Reject inference in consumer credit scoring with nonignorable missing data
We generalize an empirical likelihood approach to deal with missing data to a model of consumer credit scoring. An application to recent consumer credit data shows that our procedure yields parameter estimates which are significantly different (both statistically and economically) from the case where customers who were refused credit are ignored. This has obvious implications for commercial banks as it shows that refused customers should not be ignored when developing scorecards for the retail business. We also show that forecasts of defaults derived from the method proposed in this paper improve upon the standard ones when refused customers do not enter the estimation data set.
If you experience problems downloading a file, check if you have the proper application to view it first. In case of further problems read the IDEAS help page. Note that these files are not on the IDEAS site. Please be patient as the files may be large.
As the access to this document is restricted, you may want to look for a different version under "Related research" (further below) or search for a different version of it.
References listed on IDEAS
Please report citation or reference errors to , or , if you are the registered author of the cited work, log in to your RePEc Author Service profile, click on "citations" and make appropriate adjustments.:
- Eberhard Feess & Michael Schieble & Markus Walzl, 2011.
"Why it Pays to Conceal: On the Optimal Timing of Acquiring Verifiable Information,"
German Economic Review,
Verein für Socialpolitik, vol. 12(1), pages 100-123, 02.
- Feess, Eberhard & Walzl, Markus, 2006. "Why it Pays to Conceal - On the Optimal Timing of Acquiring Verifiable Information," Research Memorandum 020, Maastricht University, Maastricht Research School of Economics of Technology and Organization (METEOR).
- Bücker, Michael & Krämer, Walter & Arnold, Matthias, 2012. "A Hausman test for non-ignorability," Economics Letters, Elsevier, vol. 114(1), pages 23-25.
- Walter Krämer, 2011. "The Cult of Statistical Significance – What Economists Should and Should Not Do to Make their Data Talk," Schmollers Jahrbuch : Journal of Applied Social Science Studies / Zeitschrift für Wirtschafts- und Sozialwissenschaften, Duncker & Humblot, Berlin, vol. 131(3), pages 455-468.
- Walter Krämer, 2011. "The cult of statistical significance. What economists should and should not do to make their data talk," Working Paper Series of the German Council for Social and Economic Data 176, German Council for Social and Economic Data (RatSWD).
- Thomas, Lyn C., 2000. "A survey of credit and behavioural scoring: forecasting financial risk of lending to consumers," International Journal of Forecasting, Elsevier, vol. 16(2), pages 149-172.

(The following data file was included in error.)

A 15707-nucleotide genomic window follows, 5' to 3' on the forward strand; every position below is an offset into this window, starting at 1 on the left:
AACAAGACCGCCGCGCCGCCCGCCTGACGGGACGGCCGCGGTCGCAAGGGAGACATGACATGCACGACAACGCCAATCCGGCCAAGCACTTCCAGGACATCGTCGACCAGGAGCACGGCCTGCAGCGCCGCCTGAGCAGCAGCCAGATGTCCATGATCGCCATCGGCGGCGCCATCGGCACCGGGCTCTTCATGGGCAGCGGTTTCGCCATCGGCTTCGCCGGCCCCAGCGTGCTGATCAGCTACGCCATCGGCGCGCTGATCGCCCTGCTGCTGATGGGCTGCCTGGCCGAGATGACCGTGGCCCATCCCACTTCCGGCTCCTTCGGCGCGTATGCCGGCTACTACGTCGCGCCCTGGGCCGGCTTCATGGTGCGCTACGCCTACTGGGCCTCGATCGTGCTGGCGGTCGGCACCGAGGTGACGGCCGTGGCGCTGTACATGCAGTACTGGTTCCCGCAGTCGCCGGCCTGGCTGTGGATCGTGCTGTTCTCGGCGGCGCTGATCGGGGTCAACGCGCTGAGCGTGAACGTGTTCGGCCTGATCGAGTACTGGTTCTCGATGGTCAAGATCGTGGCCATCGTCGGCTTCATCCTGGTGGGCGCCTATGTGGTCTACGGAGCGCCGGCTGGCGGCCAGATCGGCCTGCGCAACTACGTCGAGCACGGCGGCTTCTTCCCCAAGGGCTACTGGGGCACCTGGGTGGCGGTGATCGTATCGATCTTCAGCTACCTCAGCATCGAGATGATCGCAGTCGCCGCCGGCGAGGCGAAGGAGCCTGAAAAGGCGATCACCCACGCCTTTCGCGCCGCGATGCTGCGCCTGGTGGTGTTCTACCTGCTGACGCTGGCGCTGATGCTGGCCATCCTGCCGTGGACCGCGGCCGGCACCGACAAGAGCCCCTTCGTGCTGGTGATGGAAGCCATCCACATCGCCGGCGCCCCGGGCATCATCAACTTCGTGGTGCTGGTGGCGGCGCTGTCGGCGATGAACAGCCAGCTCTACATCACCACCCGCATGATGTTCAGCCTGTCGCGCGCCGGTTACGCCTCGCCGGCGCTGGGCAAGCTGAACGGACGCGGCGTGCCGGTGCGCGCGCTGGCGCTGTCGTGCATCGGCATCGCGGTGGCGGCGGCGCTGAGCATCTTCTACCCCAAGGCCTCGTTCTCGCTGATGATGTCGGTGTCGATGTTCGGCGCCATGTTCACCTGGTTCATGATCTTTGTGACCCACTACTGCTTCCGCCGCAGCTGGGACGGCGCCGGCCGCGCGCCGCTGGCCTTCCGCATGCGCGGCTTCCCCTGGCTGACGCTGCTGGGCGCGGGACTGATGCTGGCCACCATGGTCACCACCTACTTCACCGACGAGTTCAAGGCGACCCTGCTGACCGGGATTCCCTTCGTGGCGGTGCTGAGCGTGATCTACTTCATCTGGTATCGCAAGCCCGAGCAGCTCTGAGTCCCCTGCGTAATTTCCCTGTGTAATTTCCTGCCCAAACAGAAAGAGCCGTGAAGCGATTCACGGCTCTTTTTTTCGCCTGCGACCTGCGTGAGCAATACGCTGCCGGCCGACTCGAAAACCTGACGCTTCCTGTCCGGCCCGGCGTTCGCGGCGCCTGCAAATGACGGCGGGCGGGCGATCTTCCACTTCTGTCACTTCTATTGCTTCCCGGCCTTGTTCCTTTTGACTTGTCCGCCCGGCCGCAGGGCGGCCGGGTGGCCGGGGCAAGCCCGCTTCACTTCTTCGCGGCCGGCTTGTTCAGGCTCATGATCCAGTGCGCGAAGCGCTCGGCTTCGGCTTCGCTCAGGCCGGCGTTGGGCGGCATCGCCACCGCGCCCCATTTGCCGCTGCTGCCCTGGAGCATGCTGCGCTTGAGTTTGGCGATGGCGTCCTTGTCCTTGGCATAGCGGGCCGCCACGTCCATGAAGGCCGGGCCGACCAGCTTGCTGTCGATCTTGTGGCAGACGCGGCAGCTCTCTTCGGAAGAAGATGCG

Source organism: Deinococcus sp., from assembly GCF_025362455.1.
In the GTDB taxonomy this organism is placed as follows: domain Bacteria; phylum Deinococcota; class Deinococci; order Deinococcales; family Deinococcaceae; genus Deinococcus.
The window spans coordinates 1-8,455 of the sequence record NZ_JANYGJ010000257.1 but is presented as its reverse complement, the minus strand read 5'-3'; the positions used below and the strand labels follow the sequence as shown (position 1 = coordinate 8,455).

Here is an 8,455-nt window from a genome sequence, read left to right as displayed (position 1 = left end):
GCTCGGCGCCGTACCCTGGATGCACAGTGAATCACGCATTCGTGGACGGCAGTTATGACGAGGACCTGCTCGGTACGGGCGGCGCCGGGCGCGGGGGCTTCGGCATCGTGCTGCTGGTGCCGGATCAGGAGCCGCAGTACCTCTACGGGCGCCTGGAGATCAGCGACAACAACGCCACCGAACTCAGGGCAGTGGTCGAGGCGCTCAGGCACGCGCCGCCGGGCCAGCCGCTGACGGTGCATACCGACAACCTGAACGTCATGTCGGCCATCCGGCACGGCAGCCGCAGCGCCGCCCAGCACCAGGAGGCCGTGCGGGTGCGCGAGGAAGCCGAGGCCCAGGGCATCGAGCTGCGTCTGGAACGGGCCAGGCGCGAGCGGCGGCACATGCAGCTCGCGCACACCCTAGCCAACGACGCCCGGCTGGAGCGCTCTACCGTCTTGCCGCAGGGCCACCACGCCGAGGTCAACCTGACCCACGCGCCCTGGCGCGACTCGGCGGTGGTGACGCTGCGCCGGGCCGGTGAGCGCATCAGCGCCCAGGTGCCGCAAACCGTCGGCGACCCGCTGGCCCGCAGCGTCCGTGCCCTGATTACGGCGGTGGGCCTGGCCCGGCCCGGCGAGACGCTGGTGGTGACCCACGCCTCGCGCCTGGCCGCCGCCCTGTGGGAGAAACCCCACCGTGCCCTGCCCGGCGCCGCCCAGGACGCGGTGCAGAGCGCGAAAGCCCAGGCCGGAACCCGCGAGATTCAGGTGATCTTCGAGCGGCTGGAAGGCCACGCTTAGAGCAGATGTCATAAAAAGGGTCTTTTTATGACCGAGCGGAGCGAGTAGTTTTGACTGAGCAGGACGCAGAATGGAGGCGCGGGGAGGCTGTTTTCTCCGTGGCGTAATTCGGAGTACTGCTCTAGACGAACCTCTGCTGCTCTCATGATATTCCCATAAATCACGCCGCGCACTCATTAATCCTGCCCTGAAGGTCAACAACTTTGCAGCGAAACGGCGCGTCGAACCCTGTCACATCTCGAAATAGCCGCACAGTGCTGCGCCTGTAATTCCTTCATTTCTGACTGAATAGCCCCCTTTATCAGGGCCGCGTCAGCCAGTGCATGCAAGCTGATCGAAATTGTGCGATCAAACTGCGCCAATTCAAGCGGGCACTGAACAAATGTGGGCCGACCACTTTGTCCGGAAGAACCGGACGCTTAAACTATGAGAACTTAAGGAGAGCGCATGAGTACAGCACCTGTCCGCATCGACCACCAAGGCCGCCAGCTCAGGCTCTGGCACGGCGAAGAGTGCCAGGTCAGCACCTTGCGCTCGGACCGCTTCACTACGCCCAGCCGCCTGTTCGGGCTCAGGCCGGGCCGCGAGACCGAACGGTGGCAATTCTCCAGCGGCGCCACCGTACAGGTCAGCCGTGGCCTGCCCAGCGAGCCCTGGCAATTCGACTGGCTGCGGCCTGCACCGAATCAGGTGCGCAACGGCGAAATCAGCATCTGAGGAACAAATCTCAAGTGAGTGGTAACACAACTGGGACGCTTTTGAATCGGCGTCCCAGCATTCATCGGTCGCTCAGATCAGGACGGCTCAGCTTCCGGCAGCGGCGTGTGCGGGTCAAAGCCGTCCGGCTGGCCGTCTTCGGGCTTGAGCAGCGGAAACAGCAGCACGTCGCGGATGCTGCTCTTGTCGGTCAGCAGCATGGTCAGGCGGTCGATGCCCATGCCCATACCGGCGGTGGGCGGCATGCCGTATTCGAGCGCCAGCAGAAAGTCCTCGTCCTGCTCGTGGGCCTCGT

- Boyes, William J. & Hoffman, Dennis L. & Low, Stuart A., 1989. "An econometric analysis of the bank credit scoring problem," Journal of Econometrics, Elsevier, vol. 40(1), pages 3-14, January.
- Jacobson, Tor & Roszbach, Kasper, 2003. "Bank lending policy, credit scoring and value-at-risk," Journal of Banking & Finance, Elsevier, vol. 27(4), pages 615-633, April.
- Jacobson, Tor & Roszbach, Kasper, 1998. "Bank Lending Policy, Credit Scoring and Value at Risk," SSE/EFI Working Paper Series in Economics and Finance 260, Stockholm School of Economics.
- Jacobson, Tor & Roszbach, Kasper, 1998. "Bank Lending Policy, Credit Scoring and Value at Risk," Working Paper Series 68, Sveriges Riksbank (Central Bank of Sweden).
- Marshall, Andrew & Tang, Leilei & Milne, Alistair, 2010. "Variable reduction, sample selection bias and bank retail credit scoring," Journal of Empirical Finance, Elsevier, vol. 17(3), pages 501-512, June.
- Blochlinger, Andreas & Leippold, Markus, 2006. "Economic benefit of powerful credit scoring," Journal of Banking & Finance, Elsevier, vol. 30(3), pages 851-873, March.
- Qin J. & Leung D. & Shao J., 2002. "Estimation With Survey Data Under Nonignorable Nonresponse or Informative Sampling," Journal of the American Statistical Association, American Statistical Association, vol. 97, pages 193-200, March.
- Crook, Jonathan & Banasik, John, 2004. "Does reject inference really improve the performance of application scoring models?," Journal of Banking & Finance, Elsevier, vol. 28(4), pages 857-874, April.
- Khandani, Amir E. & Kim, Adlar J. & Lo, Andrew W., 2010. "Consumer credit-risk models via machine-learning algorithms," Journal of Banking & Finance, Elsevier, vol. 34(11), pages 2767-2787, November. Full references (including those not matched with items on IDEAS)
When requesting a correction, please mention this item's handle: RePEc:eee:jbfina:v:37:y:2013:i:3:p:1040-1045. See general information about how to correct material in RePEc.
For technical questions regarding this item, or to correct its authors, title, abstract, bibliographic or download information, contact: (Dana Niculescu)
If you have authored this item and are not yet registered with RePEc, we encourage you to do it here. This allows to link your profile to this item. It also allows you to accept potential citations to this item that we are uncertain about.
If references are entirely missing, you can add them using this form.
If the full references list an item that is present in RePEc, but the system did not link to it, you can help with this form.
If you know of missing items citing this one, you can help us creating those links by adding the relevant references in the same way as above, for each refering item. If you are a registered author of this item, you may also want to check the "citations" tab in your profile, as there may be some citations waiting for confirmation.
Please note that corrections may take a couple of weeks to filter through the various RePEc services.